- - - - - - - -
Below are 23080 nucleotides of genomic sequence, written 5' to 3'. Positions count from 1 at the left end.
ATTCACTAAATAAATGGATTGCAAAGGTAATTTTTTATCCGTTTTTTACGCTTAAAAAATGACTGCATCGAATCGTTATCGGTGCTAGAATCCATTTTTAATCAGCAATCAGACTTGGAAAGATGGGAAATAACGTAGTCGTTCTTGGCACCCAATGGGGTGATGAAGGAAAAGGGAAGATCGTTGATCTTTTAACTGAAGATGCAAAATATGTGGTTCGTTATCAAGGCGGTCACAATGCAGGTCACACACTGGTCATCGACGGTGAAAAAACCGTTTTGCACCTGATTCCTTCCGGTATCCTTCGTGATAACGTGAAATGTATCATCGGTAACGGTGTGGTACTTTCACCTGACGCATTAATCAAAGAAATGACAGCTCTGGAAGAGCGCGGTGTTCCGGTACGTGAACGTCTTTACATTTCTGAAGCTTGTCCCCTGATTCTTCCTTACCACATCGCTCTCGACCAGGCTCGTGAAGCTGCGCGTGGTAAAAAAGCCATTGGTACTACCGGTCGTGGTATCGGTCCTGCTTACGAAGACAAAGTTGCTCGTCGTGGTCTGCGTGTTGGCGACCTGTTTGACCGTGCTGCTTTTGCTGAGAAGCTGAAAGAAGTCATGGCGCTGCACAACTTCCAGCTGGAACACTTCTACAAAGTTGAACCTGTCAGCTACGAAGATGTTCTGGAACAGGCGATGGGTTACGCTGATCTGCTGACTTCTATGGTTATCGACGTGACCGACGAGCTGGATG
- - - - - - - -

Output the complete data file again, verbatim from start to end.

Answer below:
Below are 23080 nucleotides of genomic sequence, written 5' to 3'. Positions count from 1 at the left end.
ATTCACTAAATAAATGGATTGCAAAGGTAATTTTTTATCCGTTTTTTACGCTTAAAAAATGACTGCATCGAATCGTTATCGGTGCTAGAATCCATTTTTAATCAGCAATCAGACTTGGAAAGATGGGAAATAACGTAGTCGTTCTTGGCACCCAATGGGGTGATGAAGGAAAAGGGAAGATCGTTGATCTTTTAACTGAAGATGCAAAATATGTGGTTCGTTATCAAGGCGGTCACAATGCAGGTCACACACTGGTCATCGACGGTGAAAAAACCGTTTTGCACCTGATTCCTTCCGGTATCCTTCGTGATAACGTGAAATGTATCATCGGTAACGGTGTGGTACTTTCACCTGACGCATTAATCAAAGAAATGACAGCTCTGGAAGAGCGCGGTGTTCCGGTACGTGAACGTCTTTACATTTCTGAAGCTTGTCCCCTGATTCTTCCTTACCACATCGCTCTCGACCAGGCTCGTGAAGCTGCGCGTGGTAAAAAAGCCATTGGTACTACCGGTCGTGGTATCGGTCCTGCTTACGAAGACAAAGTTGCTCGTCGTGGTCTGCGTGTTGGCGACCTGTTTGACCGTGCTGCTTTTGCTGAGAAGCTGAAAGAAGTCATGGCGCTGCACAACTTCCAGCTGGAACACTTCTACAAAGTTGAACCTGTCAGCTACGAAGATGTTCTGGAACAGGCGATGGGTTACGCTGATCTGCTGACTTCTATGGTTATCGACGTGACCGACGAGCTGGATG